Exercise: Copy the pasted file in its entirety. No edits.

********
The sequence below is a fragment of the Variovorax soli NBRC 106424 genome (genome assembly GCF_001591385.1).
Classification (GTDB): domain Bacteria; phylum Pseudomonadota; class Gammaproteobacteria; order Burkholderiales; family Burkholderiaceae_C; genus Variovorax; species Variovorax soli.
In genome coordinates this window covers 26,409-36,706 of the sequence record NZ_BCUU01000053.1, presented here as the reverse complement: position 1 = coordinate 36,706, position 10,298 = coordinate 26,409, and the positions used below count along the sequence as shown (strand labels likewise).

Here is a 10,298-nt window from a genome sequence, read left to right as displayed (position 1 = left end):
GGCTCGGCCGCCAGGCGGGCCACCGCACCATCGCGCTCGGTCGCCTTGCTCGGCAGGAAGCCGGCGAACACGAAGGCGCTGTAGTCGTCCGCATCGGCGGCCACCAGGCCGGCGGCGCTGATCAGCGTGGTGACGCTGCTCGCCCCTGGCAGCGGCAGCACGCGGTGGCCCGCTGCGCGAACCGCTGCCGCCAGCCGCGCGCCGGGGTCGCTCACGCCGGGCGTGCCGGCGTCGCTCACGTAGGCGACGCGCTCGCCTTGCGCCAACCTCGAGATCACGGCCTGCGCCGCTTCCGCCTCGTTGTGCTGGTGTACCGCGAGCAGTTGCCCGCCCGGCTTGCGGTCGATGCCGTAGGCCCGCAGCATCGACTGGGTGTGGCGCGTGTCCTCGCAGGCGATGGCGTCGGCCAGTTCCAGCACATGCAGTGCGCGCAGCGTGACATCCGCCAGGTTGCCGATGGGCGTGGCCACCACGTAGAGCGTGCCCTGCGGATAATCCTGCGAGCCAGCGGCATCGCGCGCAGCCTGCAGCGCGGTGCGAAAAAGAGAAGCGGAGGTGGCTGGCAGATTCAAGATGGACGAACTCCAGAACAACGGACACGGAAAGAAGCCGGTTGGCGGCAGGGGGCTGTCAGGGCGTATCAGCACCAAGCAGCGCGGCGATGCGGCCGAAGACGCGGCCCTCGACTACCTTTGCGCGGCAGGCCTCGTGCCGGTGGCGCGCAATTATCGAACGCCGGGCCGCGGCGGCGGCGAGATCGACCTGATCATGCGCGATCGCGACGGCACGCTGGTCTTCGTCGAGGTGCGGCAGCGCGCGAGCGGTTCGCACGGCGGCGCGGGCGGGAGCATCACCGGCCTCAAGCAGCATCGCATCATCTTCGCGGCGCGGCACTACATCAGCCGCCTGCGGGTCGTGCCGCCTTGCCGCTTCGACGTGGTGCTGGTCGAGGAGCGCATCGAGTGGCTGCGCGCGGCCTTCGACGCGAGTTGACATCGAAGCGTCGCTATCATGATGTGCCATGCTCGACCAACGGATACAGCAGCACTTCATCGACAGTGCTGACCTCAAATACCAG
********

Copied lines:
The sequence below is a fragment of the Variovorax soli NBRC 106424 genome (genome assembly GCF_001591385.1).
Classification (GTDB): domain Bacteria; phylum Pseudomonadota; class Gammaproteobacteria; order Burkholderiales; family Burkholderiaceae_C; genus Variovorax; species Variovorax soli.
In genome coordinates this window covers 26,409-36,706 of the sequence record NZ_BCUU01000053.1, presented here as the reverse complement: position 1 = coordinate 36,706, position 10,298 = coordinate 26,409, and the positions used below count along the sequence as shown (strand labels likewise).

Here is a 10,298-nt window from a genome sequence, read left to right as displayed (position 1 = left end):
GGCTCGGCCGCCAGGCGGGCCACCGCACCATCGCGCTCGGTCGCCTTGCTCGGCAGGAAGCCGGCGAACACGAAGGCGCTGTAGTCGTCCGCATCGGCGGCCACCAGGCCGGCGGCGCTGATCAGCGTGGTGACGCTGCTCGCCCCTGGCAGCGGCAGCACGCGGTGGCCCGCTGCGCGAACCGCTGCCGCCAGCCGCGCGCCGGGGTCGCTCACGCCGGGCGTGCCGGCGTCGCTCACGTAGGCGACGCGCTCGCCTTGCGCCAACCTCGAGATCACGGCCTGCGCCGCTTCCGCCTCGTTGTGCTGGTGTACCGCGAGCAGTTGCCCGCCCGGCTTGCGGTCGATGCCGTAGGCCCGCAGCATCGACTGGGTGTGGCGCGTGTCCTCGCAGGCGATGGCGTCGGCCAGTTCCAGCACATGCAGTGCGCGCAGCGTGACATCCGCCAGGTTGCCGATGGGCGTGGCCACCACGTAGAGCGTGCCCTGCGGATAATCCTGCGAGCCAGCGGCATCGCGCGCAGCCTGCAGCGCGGTGCGAAAAAGAGAAGCGGAGGTGGCTGGCAGATTCAAGATGGACGAACTCCAGAACAACGGACACGGAAAGAAGCCGGTTGGCGGCAGGGGGCTGTCAGGGCGTATCAGCACCAAGCAGCGCGGCGATGCGGCCGAAGACGCGGCCCTCGACTACCTTTGCGCGGCAGGCCTCGTGCCGGTGGCGCGCAATTATCGAACGCCGGGCCGCGGCGGCGGCGAGATCGACCTGATCATGCGCGATCGCGACGGCACGCTGGTCTTCGTCGAGGTGCGGCAGCGCGCGAGCGGTTCGCACGGCGGCGCGGGCGGGAGCATCACCGGCCTCAAGCAGCATCGCATCATCTTCGCGGCGCGGCACTACATCAGCCGCCTGCGGGTCGTGCCGCCTTGCCGCTTCGACGTGGTGCTGGTCGAGGAGCGCATCGAGTGGCTGCGCGCGGCCTTCGACGCGAGTTGACATCGAAGCGTCGCTATCATGATGTGCCATGCTCGACCAACGGATACAGCAGCACTTCATCGACAGTGCTGACCTCAAATACCAG